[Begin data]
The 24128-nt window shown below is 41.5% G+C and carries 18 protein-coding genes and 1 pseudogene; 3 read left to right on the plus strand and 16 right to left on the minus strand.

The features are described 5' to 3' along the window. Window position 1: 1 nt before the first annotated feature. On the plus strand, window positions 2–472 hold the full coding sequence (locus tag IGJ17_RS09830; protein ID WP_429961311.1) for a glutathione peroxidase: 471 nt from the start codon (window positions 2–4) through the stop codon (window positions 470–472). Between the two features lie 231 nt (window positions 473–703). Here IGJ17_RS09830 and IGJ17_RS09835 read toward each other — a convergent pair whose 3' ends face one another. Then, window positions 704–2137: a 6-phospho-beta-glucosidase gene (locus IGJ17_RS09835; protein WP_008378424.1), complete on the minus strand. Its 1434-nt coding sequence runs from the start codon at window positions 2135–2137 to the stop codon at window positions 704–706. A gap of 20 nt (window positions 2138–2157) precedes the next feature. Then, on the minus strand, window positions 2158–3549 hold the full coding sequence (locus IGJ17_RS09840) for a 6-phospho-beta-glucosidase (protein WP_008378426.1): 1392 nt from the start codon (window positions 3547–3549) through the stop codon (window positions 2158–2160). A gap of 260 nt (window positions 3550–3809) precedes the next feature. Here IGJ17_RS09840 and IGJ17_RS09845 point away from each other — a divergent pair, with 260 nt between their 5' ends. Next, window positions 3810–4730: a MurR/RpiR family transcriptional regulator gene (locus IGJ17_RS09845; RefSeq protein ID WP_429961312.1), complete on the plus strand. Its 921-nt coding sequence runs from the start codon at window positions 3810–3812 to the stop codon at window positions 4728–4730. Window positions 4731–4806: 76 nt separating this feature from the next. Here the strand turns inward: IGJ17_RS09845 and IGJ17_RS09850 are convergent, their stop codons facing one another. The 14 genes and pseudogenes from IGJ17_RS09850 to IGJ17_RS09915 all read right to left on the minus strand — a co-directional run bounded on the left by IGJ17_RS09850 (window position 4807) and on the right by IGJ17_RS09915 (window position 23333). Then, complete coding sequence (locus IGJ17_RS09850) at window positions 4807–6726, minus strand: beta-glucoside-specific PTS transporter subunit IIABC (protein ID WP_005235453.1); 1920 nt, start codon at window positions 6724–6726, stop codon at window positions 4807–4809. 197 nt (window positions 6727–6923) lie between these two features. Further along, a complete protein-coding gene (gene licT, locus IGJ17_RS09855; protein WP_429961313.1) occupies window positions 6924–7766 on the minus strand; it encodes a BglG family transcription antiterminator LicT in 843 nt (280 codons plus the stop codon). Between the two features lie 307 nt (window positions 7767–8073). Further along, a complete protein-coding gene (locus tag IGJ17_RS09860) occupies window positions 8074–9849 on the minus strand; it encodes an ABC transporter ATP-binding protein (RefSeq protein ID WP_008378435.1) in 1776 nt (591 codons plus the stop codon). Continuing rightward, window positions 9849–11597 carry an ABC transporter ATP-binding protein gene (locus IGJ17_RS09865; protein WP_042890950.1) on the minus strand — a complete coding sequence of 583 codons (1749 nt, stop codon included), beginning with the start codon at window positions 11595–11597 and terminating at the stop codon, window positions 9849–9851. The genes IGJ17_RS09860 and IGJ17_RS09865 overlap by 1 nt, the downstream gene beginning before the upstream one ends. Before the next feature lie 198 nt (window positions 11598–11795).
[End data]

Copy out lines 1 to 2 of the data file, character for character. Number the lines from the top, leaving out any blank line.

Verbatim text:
The 24128-nt window shown below is 41.5% G+C and carries 18 protein-coding genes and 1 pseudogene; 3 read left to right on the plus strand and 16 right to left on the minus strand.

The features are described 5' to 3' along the window. Window position 1: 1 nt before the first annotated feature. On the plus strand, window positions 2–472 hold the full coding sequence (locus tag IGJ17_RS09830; protein ID WP_429961311.1) for a glutathione peroxidase: 471 nt from the start codon (window positions 2–4) through the stop codon (window positions 470–472). Between the two features lie 231 nt (window positions 473–703). Here IGJ17_RS09830 and IGJ17_RS09835 read toward each other — a convergent pair whose 3' ends face one another. Then, window positions 704–2137: a 6-phospho-beta-glucosidase gene (locus IGJ17_RS09835; protein WP_008378424.1), complete on the minus strand. Its 1434-nt coding sequence runs from the start codon at window positions 2135–2137 to the stop codon at window positions 704–706. A gap of 20 nt (window positions 2138–2157) precedes the next feature. Then, on the minus strand, window positions 2158–3549 hold the full coding sequence (locus IGJ17_RS09840) for a 6-phospho-beta-glucosidase (protein WP_008378426.1): 1392 nt from the start codon (window positions 3547–3549) through the stop codon (window positions 2158–2160). A gap of 260 nt (window positions 3550–3809) precedes the next feature. Here IGJ17_RS09840 and IGJ17_RS09845 point away from each other — a divergent pair, with 260 nt between their 5' ends. Next, window positions 3810–4730: a MurR/RpiR family transcriptional regulator gene (locus IGJ17_RS09845; RefSeq protein ID WP_429961312.1), complete on the plus strand. Its 921-nt coding sequence runs from the start codon at window positions 3810–3812 to the stop codon at window positions 4728–4730. Window positions 4731–4806: 76 nt separating this feature from the next. Here the strand turns inward: IGJ17_RS09845 and IGJ17_RS09850 are convergent, their stop codons facing one another. The 14 genes and pseudogenes from IGJ17_RS09850 to IGJ17_RS09915 all read right to left on the minus strand — a co-directional run bounded on the left by IGJ17_RS09850 (window position 4807) and on the right by IGJ17_RS09915 (window position 23333). Then, complete coding sequence (locus IGJ17_RS09850) at window positions 4807–6726, minus strand: beta-glucoside-specific PTS transporter subunit IIABC (protein ID WP_005235453.1); 1920 nt, start codon at window positions 6724–6726, stop codon at window positions 4807–4809. 197 nt (window positions 6727–6923) lie between these two features. Further along, a complete protein-coding gene (gene licT, locus IGJ17_RS09855; protein WP_429961313.1) occupies window positions 6924–7766 on the minus strand; it encodes a BglG family transcription antiterminator LicT in 843 nt (280 codons plus the stop codon). Between the two features lie 307 nt (window positions 7767–8073). Further along, a complete protein-coding gene (locus tag IGJ17_RS09860) occupies window positions 8074–9849 on the minus strand; it encodes an ABC transporter ATP-binding protein (RefSeq protein ID WP_008378435.1) in 1776 nt (591 codons plus the stop codon). Continuing rightward, window positions 9849–11597 carry an ABC transporter ATP-binding protein gene (locus IGJ17_RS09865; protein WP_042890950.1) on the minus strand — a complete coding sequence of 583 codons (1749 nt, stop codon included), beginning with the start codon at window positions 11595–11597 and terminating at the stop codon, window positions 9849–9851. The genes IGJ17_RS09860 and IGJ17_RS09865 overlap by 1 nt, the downstream gene beginning before the upstream one ends. Before the next feature lie 198 nt (window positions 11598–11795).